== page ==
Credit: Clemson College of Science
CLEMSON, South Carolina — Metal-organic frameworks (MOFs) are emerging multi-functional materials that are gradually finding their way out of the research labs and into a myriad of real-world applications. For example, MOFs can store dangerous gasses, catalyze chemical reactions, deliver drugs in controlled fashion, and may even be used in rechargeable batteries and solar cells.
A team of researchers from Clemson University’s College of Science recently demonstrated that a novel double-helical MOF architecture, in a partially oxidized form, can conduct electricity that potentially makes it a next-generation semiconductor.
The team’s findings are described in the paper titled “The Advent of Electrically Conducting Double-Helical Metal-Organic Frameworks Featuring Butterfly-Shaped Electron-Rich π-Extended Tetrathiafulvalene Ligands,” which was published on March 18, 2020, as the cover article in Applied Materials & Interfaces, a journal published by the American Chemical Society.
MOFs consist of an array of metal ions connected by organic ligands. Atomically engineered with great precision, they possess highly ordered repetitive units that usually constitute porous structures.
Since the first MOF was constructed over 20 years ago, researchers worldwide have created more than 20,000 different MOFs made with a variety of metals and organic ligands.
According to chemistry associate professor Sourav Saha, most existing MOFs are made of linear or planar ligands. However, Saha and his team introduced a butterfly-shaped, convex ligand into a MOF, which resulted in a novel double helical structure capable of conducting electricity once partially oxidized by guest iodine molecules.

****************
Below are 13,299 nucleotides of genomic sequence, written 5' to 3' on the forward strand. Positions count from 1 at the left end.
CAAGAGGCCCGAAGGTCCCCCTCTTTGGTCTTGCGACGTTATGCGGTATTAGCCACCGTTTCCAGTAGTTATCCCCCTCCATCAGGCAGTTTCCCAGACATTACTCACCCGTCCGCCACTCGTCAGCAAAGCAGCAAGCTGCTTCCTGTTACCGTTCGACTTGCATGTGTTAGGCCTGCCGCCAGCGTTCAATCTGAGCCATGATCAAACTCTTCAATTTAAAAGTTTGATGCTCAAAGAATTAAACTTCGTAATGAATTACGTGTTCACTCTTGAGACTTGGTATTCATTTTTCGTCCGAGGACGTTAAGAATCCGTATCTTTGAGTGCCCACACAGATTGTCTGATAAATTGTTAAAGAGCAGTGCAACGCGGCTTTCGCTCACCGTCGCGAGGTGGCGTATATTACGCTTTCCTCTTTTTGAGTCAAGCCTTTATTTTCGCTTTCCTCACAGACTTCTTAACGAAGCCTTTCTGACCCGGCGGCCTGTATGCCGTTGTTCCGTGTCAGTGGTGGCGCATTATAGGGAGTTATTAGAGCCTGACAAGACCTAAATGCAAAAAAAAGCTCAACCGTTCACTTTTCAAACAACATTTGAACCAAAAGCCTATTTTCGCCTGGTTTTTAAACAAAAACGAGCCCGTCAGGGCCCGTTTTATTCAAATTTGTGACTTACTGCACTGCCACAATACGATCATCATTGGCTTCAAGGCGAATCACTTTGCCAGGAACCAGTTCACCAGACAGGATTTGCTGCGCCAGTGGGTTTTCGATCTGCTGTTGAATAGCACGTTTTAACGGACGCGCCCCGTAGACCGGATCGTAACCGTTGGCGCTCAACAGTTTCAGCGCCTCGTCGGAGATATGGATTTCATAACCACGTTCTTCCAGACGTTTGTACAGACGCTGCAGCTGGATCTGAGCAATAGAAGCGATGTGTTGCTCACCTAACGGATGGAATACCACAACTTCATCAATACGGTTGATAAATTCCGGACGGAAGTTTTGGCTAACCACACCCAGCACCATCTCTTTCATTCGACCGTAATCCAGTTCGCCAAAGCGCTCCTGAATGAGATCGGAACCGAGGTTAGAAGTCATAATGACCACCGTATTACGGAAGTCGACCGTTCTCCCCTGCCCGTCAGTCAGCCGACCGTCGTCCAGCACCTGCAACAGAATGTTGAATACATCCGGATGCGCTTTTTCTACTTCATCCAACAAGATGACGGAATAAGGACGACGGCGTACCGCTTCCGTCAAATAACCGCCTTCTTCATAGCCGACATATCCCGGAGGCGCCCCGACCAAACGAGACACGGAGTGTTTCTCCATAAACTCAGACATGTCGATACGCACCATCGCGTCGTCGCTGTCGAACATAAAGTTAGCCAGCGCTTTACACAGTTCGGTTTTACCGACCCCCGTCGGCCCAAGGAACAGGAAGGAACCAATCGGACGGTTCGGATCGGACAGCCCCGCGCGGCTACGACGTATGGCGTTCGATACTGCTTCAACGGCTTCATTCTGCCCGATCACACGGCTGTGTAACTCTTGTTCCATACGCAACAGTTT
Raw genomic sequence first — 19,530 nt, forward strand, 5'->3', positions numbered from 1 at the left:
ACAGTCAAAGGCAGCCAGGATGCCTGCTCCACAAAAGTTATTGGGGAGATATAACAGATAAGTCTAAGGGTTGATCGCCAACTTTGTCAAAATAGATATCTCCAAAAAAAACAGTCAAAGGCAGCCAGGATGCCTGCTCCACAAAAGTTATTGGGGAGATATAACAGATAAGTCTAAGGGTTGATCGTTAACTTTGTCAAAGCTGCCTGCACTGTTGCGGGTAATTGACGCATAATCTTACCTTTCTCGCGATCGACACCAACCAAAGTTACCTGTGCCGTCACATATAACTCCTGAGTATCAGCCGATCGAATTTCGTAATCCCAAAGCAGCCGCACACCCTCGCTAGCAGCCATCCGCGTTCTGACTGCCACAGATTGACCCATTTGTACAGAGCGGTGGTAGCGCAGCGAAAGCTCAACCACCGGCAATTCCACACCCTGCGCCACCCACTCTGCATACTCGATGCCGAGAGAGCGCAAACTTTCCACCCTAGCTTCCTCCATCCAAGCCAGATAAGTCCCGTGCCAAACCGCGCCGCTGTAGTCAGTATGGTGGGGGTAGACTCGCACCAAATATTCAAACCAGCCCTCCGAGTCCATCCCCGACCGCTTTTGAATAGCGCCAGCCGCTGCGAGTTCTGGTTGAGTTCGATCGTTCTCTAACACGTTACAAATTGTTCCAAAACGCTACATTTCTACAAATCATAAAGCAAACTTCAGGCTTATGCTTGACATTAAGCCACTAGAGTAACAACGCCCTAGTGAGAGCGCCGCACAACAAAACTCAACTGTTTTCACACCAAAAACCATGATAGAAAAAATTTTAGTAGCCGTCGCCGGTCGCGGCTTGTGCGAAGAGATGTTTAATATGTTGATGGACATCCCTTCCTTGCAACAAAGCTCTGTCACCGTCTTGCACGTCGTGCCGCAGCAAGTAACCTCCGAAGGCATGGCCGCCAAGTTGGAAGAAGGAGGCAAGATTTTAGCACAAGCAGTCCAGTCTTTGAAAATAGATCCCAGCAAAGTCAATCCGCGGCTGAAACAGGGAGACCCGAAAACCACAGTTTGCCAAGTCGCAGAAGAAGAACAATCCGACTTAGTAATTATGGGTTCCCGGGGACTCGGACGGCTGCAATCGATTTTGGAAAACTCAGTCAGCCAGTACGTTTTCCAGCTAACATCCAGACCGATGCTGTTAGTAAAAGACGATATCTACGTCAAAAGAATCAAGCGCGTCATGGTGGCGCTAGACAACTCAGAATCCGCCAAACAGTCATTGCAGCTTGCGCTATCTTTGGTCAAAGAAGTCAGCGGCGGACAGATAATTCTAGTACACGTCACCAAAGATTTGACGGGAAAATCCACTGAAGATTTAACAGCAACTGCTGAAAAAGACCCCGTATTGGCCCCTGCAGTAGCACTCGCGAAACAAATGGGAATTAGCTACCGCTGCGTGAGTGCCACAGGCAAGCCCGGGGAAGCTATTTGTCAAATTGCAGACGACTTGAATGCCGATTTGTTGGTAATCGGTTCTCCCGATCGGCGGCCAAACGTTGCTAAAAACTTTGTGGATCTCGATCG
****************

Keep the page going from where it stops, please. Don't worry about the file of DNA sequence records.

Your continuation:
“This butterfly-shaped extended tetrathiafulvalene (ExTTF) ligand has been known to the chemistry community for a while, but it hadn’t been incorporated into a MOF before,” Saha said. “By introducing it into a double helical MOF, we could create unique S-shaped charge transport pathways that run along the seams of the neighboring strands. When the ExTTF ligands on one side of each double helical strand is oxidized by iodine and those on the other remain neutral, they form intermolecular charge-transfer chains along the seams. Electrons can flow along this pathway in an intermolecular fashion, making the MOF more conductive.”
Chemistry graduate student Monica Gordillo in Dr. Saha’s research group synthesized the double helical MOF via a solvothermal method, by mixing a zinc salt and the ExTTF ligand in certain proportion. She then heated the mixture in an oven at about 65 degrees Celcius for 24 hours.
“We got these beautiful plate-like orange crystals,” Gordillo said. “To achieve this exciting material, we adjusted the conditions of this synthesis, changing the ratio of solvents, ratio of ligands to the metal (zinc) ions and the temperature.”
To create a charge transport pathway capable of conducting electricity, she diffused iodine vapor into the porous MOF, causing one strand to become electron deficient while the other remained electron rich.
Electrically conducting MOFs may have some advantages over conventional inorganic semiconductors made from silicon, gallium, or arsenide, which are ubiquitous in logic gates, memory chips, and other electronics applications. For example, conventional semiconductors are synthesized at temperatures between 500 and 1,000 degrees Celsius.
“On the other hand, MOFs can be made in a more energy efficient way than inorganic semiconductors,” Saha said. “They can be synthesized anywhere between room temperature and 150 degrees Celsius, while maintaining the highly ordered crystalline structure that conventional semiconductors have.”
Saha and his team plan to continue to develop new MOF architectures with different geometries, compositions, and functions that can have applications in future electronics and energy conversion and storage devices.
In addition to Gordillo and Saha, chemistry graduate student Paola Benavides and post-doctoral researcher Dillip Panda contributed to this research.
This work was supported by NSF grants DMR-1809092 and CHE-1660329. The content described here is solely the responsibility of the authors and does not necessarily represent the official views of the National Science Foundation.
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